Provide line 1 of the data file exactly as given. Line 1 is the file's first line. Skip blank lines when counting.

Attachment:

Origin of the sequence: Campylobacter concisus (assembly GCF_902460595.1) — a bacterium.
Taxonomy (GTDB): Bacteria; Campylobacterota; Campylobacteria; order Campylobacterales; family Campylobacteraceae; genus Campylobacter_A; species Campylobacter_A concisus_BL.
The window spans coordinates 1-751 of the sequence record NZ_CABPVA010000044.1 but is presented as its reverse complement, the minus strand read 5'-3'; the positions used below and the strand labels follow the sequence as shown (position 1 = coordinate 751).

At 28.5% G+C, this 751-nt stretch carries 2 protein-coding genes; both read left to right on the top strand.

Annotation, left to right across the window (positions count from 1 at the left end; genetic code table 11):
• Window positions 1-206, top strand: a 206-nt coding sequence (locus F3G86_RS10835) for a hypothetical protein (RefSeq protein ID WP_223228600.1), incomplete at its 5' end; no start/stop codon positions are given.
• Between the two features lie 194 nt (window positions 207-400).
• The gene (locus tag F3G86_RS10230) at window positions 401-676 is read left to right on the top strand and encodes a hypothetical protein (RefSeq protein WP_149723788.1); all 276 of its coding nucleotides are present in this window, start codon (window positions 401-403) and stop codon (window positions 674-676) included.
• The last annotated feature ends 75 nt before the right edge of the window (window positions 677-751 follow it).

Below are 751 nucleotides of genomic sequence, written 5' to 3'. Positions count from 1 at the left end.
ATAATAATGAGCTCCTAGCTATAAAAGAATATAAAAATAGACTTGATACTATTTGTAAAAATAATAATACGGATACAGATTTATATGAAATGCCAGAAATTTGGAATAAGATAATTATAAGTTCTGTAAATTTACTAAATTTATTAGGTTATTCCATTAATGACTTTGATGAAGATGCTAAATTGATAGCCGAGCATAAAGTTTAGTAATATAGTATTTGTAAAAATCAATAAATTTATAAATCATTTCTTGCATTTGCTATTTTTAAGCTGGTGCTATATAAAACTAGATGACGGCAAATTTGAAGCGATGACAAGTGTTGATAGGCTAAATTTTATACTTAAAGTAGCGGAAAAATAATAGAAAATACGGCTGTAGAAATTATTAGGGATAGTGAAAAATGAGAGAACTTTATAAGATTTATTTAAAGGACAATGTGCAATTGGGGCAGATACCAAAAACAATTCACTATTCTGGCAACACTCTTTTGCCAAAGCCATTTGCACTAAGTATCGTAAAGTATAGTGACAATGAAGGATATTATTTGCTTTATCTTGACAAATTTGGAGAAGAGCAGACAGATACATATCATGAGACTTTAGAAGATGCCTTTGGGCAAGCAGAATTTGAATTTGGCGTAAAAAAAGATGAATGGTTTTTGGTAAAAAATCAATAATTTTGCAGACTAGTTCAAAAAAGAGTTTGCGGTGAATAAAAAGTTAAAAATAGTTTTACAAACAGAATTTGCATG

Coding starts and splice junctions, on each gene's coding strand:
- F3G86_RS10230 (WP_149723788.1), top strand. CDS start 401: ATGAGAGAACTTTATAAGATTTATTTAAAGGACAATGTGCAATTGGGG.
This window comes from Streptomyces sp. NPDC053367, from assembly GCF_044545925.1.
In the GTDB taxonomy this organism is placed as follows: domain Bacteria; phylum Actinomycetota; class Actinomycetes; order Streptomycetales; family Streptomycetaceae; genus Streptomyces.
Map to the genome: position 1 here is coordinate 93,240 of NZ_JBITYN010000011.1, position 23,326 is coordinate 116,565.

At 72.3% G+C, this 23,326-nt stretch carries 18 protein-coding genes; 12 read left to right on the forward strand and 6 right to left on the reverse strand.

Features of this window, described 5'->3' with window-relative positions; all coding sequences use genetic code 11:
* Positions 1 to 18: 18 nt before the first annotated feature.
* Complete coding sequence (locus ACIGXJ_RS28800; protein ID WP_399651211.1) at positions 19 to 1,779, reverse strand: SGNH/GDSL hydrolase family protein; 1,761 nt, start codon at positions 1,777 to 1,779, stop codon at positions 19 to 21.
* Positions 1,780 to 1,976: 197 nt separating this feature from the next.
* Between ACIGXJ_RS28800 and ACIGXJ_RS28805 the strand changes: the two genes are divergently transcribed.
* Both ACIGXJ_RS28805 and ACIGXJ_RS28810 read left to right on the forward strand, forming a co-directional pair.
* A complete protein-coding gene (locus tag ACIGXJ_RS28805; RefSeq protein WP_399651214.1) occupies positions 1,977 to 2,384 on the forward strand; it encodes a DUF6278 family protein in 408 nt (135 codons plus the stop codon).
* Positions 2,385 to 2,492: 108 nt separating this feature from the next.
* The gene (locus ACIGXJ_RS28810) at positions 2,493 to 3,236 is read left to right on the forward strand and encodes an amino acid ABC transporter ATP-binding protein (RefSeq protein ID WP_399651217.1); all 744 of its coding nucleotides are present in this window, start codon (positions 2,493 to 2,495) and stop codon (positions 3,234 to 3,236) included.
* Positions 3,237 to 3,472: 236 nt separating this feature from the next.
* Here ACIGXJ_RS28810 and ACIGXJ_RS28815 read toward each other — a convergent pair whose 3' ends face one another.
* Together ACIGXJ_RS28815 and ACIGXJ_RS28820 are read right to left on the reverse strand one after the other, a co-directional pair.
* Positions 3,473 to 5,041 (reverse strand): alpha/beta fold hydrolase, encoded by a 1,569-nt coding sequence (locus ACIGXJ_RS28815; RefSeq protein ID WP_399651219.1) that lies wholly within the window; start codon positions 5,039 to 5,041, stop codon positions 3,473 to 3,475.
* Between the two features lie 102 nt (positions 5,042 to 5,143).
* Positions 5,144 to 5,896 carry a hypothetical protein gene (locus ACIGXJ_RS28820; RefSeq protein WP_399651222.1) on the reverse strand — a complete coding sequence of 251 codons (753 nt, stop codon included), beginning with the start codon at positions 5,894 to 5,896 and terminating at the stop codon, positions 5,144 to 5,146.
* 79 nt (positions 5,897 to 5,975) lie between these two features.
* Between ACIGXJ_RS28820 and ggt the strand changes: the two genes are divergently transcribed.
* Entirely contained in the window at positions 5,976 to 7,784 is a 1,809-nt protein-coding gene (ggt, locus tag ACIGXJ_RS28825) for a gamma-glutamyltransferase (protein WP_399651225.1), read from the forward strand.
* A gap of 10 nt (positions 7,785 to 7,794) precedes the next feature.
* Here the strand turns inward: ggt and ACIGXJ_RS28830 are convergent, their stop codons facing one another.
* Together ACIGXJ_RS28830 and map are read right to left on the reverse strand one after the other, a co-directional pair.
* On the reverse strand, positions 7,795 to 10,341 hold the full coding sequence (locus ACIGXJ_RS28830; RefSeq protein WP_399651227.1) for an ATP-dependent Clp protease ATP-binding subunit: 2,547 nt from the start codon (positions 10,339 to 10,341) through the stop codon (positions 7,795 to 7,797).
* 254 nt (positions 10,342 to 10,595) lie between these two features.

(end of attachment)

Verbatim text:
Origin of the sequence: Campylobacter concisus (assembly GCF_902460595.1) — a bacterium.